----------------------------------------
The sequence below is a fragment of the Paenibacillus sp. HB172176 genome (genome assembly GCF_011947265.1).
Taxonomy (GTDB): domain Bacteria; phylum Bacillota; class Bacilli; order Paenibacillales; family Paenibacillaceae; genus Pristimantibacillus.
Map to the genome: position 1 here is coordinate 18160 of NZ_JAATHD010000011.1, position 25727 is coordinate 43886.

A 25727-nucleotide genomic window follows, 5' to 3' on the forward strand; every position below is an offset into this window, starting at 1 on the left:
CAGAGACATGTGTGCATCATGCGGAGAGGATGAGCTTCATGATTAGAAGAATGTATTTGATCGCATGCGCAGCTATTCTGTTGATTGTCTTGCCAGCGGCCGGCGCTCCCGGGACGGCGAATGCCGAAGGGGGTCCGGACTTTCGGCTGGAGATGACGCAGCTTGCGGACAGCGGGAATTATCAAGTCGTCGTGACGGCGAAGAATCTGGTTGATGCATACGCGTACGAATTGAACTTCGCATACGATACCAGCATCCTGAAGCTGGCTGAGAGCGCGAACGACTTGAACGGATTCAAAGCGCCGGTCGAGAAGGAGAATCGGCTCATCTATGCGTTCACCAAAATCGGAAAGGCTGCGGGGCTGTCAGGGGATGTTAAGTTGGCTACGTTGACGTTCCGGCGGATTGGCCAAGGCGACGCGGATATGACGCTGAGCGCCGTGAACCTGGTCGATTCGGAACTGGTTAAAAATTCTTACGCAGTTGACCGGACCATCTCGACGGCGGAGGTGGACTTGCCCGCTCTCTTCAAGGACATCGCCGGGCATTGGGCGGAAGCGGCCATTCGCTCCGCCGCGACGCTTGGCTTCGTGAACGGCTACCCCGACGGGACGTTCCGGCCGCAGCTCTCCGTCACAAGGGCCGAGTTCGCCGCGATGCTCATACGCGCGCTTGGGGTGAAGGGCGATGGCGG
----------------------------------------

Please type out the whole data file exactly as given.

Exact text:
The sequence below is a fragment of the Paenibacillus sp. HB172176 genome (genome assembly GCF_011947265.1).
Taxonomy (GTDB): domain Bacteria; phylum Bacillota; class Bacilli; order Paenibacillales; family Paenibacillaceae; genus Pristimantibacillus.
Map to the genome: position 1 here is coordinate 18160 of NZ_JAATHD010000011.1, position 25727 is coordinate 43886.

A 25727-nucleotide genomic window follows, 5' to 3' on the forward strand; every position below is an offset into this window, starting at 1 on the left:
CAGAGACATGTGTGCATCATGCGGAGAGGATGAGCTTCATGATTAGAAGAATGTATTTGATCGCATGCGCAGCTATTCTGTTGATTGTCTTGCCAGCGGCCGGCGCTCCCGGGACGGCGAATGCCGAAGGGGGTCCGGACTTTCGGCTGGAGATGACGCAGCTTGCGGACAGCGGGAATTATCAAGTCGTCGTGACGGCGAAGAATCTGGTTGATGCATACGCGTACGAATTGAACTTCGCATACGATACCAGCATCCTGAAGCTGGCTGAGAGCGCGAACGACTTGAACGGATTCAAAGCGCCGGTCGAGAAGGAGAATCGGCTCATCTATGCGTTCACCAAAATCGGAAAGGCTGCGGGGCTGTCAGGGGATGTTAAGTTGGCTACGTTGACGTTCCGGCGGATTGGCCAAGGCGACGCGGATATGACGCTGAGCGCCGTGAACCTGGTCGATTCGGAACTGGTTAAAAATTCTTACGCAGTTGACCGGACCATCTCGACGGCGGAGGTGGACTTGCCCGCTCTCTTCAAGGACATCGCCGGGCATTGGGCGGAAGCGGCCATTCGCTCCGCCGCGACGCTTGGCTTCGTGAACGGCTACCCCGACGGGACGTTCCGGCCGCAGCTCTCCGTCACAAGGGCCGAGTTCGCCGCGATGCTCATACGCGCGCTTGGGGTGAAGGGCGATGGCGG